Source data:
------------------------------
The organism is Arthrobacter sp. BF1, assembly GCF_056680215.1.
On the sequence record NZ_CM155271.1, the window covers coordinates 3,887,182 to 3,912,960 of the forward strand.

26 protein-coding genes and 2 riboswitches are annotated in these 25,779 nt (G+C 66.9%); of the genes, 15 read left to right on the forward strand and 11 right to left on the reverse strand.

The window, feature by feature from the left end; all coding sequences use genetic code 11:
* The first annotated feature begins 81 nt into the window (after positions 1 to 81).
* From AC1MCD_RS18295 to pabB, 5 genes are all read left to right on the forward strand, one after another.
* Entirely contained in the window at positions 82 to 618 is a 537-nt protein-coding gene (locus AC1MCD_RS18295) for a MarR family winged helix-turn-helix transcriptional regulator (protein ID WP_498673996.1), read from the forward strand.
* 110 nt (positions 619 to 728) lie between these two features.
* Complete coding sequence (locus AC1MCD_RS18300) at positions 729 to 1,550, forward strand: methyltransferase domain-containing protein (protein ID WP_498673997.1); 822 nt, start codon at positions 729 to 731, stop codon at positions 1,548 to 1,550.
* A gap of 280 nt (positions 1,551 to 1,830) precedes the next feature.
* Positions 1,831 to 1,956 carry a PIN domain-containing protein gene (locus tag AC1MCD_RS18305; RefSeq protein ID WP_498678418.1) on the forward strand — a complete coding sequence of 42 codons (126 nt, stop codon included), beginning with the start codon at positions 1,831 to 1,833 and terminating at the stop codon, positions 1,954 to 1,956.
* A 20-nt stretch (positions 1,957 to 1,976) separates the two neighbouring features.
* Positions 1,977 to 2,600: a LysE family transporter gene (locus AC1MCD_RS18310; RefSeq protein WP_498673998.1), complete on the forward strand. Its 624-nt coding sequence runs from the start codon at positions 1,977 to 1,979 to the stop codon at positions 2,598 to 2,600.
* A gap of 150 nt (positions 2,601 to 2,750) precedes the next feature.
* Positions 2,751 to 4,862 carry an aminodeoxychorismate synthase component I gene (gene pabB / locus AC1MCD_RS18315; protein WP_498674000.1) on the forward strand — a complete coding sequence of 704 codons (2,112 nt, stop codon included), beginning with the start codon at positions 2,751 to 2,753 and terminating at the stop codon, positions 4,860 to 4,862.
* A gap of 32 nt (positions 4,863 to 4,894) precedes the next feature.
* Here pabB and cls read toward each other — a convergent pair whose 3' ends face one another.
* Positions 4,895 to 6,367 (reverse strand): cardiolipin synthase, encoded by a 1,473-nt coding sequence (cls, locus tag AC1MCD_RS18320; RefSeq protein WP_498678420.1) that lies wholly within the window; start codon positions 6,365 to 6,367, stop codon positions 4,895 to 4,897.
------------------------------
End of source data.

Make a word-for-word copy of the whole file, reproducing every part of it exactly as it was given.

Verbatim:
The organism is Arthrobacter sp. BF1, assembly GCF_056680215.1.
On the sequence record NZ_CM155271.1, the window covers coordinates 3,887,182 to 3,912,960 of the forward strand.

26 protein-coding genes and 2 riboswitches are annotated in these 25,779 nt (G+C 66.9%); of the genes, 15 read left to right on the forward strand and 11 right to left on the reverse strand.

The window, feature by feature from the left end; all coding sequences use genetic code 11:
* The first annotated feature begins 81 nt into the window (after positions 1 to 81).
* From AC1MCD_RS18295 to pabB, 5 genes are all read left to right on the forward strand, one after another.
* Entirely contained in the window at positions 82 to 618 is a 537-nt protein-coding gene (locus AC1MCD_RS18295) for a MarR family winged helix-turn-helix transcriptional regulator (protein ID WP_498673996.1), read from the forward strand.
* 110 nt (positions 619 to 728) lie between these two features.
* Complete coding sequence (locus AC1MCD_RS18300) at positions 729 to 1,550, forward strand: methyltransferase domain-containing protein (protein ID WP_498673997.1); 822 nt, start codon at positions 729 to 731, stop codon at positions 1,548 to 1,550.
* A gap of 280 nt (positions 1,551 to 1,830) precedes the next feature.
* Positions 1,831 to 1,956 carry a PIN domain-containing protein gene (locus tag AC1MCD_RS18305; RefSeq protein ID WP_498678418.1) on the forward strand — a complete coding sequence of 42 codons (126 nt, stop codon included), beginning with the start codon at positions 1,831 to 1,833 and terminating at the stop codon, positions 1,954 to 1,956.
* A 20-nt stretch (positions 1,957 to 1,976) separates the two neighbouring features.
* Positions 1,977 to 2,600: a LysE family transporter gene (locus AC1MCD_RS18310; RefSeq protein WP_498673998.1), complete on the forward strand. Its 624-nt coding sequence runs from the start codon at positions 1,977 to 1,979 to the stop codon at positions 2,598 to 2,600.
* A gap of 150 nt (positions 2,601 to 2,750) precedes the next feature.
* Positions 2,751 to 4,862 carry an aminodeoxychorismate synthase component I gene (gene pabB / locus AC1MCD_RS18315; protein WP_498674000.1) on the forward strand — a complete coding sequence of 704 codons (2,112 nt, stop codon included), beginning with the start codon at positions 2,751 to 2,753 and terminating at the stop codon, positions 4,860 to 4,862.
* A gap of 32 nt (positions 4,863 to 4,894) precedes the next feature.
* Here pabB and cls read toward each other — a convergent pair whose 3' ends face one another.
* Positions 4,895 to 6,367 (reverse strand): cardiolipin synthase, encoded by a 1,473-nt coding sequence (cls, locus tag AC1MCD_RS18320; RefSeq protein WP_498678420.1) that lies wholly within the window; start codon positions 6,365 to 6,367, stop codon positions 4,895 to 4,897.